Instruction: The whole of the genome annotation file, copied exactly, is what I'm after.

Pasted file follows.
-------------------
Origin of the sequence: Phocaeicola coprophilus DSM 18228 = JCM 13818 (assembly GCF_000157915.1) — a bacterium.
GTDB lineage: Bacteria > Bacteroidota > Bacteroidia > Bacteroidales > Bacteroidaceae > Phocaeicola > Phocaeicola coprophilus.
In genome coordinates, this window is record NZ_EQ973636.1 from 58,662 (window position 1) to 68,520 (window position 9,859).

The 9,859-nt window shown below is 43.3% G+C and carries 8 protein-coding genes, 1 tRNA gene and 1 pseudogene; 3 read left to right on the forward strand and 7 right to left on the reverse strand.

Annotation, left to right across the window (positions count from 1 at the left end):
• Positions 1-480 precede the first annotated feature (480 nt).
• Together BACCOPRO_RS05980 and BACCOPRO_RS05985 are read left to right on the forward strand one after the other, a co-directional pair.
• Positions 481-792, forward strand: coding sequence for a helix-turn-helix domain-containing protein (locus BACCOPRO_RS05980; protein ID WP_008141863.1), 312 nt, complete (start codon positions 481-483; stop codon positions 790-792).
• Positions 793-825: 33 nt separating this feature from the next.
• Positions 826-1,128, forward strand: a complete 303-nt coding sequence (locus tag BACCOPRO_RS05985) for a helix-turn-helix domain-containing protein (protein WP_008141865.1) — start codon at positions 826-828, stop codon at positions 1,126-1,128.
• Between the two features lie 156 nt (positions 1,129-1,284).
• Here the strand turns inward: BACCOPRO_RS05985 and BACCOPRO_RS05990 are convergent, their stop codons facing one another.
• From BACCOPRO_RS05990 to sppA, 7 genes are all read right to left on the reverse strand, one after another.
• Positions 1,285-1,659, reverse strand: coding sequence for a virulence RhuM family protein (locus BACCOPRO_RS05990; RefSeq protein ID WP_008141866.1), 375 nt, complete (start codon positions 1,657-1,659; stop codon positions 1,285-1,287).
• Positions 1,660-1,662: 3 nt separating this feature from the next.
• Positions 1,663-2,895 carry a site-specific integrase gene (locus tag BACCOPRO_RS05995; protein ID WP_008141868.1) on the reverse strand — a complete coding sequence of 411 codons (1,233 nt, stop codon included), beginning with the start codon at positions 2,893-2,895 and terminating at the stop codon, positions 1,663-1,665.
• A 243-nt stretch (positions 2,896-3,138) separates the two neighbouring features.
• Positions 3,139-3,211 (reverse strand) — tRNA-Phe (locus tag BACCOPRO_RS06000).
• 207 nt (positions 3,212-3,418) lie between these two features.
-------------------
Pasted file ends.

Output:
Origin of the sequence: Phocaeicola coprophilus DSM 18228 = JCM 13818 (assembly GCF_000157915.1) — a bacterium.
GTDB lineage: Bacteria > Bacteroidota > Bacteroidia > Bacteroidales > Bacteroidaceae > Phocaeicola > Phocaeicola coprophilus.
In genome coordinates, this window is record NZ_EQ973636.1 from 58,662 (window position 1) to 68,520 (window position 9,859).

The 9,859-nt window shown below is 43.3% G+C and carries 8 protein-coding genes, 1 tRNA gene and 1 pseudogene; 3 read left to right on the forward strand and 7 right to left on the reverse strand.

Annotation, left to right across the window (positions count from 1 at the left end):
• Positions 1-480 precede the first annotated feature (480 nt).
• Together BACCOPRO_RS05980 and BACCOPRO_RS05985 are read left to right on the forward strand one after the other, a co-directional pair.
• Positions 481-792, forward strand: coding sequence for a helix-turn-helix domain-containing protein (locus BACCOPRO_RS05980; protein ID WP_008141863.1), 312 nt, complete (start codon positions 481-483; stop codon positions 790-792).
• Positions 793-825: 33 nt separating this feature from the next.
• Positions 826-1,128, forward strand: a complete 303-nt coding sequence (locus tag BACCOPRO_RS05985) for a helix-turn-helix domain-containing protein (protein WP_008141865.1) — start codon at positions 826-828, stop codon at positions 1,126-1,128.
• Between the two features lie 156 nt (positions 1,129-1,284).
• Here the strand turns inward: BACCOPRO_RS05985 and BACCOPRO_RS05990 are convergent, their stop codons facing one another.
• From BACCOPRO_RS05990 to sppA, 7 genes are all read right to left on the reverse strand, one after another.
• Positions 1,285-1,659, reverse strand: coding sequence for a virulence RhuM family protein (locus BACCOPRO_RS05990; RefSeq protein ID WP_008141866.1), 375 nt, complete (start codon positions 1,657-1,659; stop codon positions 1,285-1,287).
• Positions 1,660-1,662: 3 nt separating this feature from the next.
• Positions 1,663-2,895 carry a site-specific integrase gene (locus tag BACCOPRO_RS05995; protein ID WP_008141868.1) on the reverse strand — a complete coding sequence of 411 codons (1,233 nt, stop codon included), beginning with the start codon at positions 2,893-2,895 and terminating at the stop codon, positions 1,663-1,665.
• A 243-nt stretch (positions 2,896-3,138) separates the two neighbouring features.
• Positions 3,139-3,211 (reverse strand) — tRNA-Phe (locus tag BACCOPRO_RS06000).
• 207 nt (positions 3,212-3,418) lie between these two features.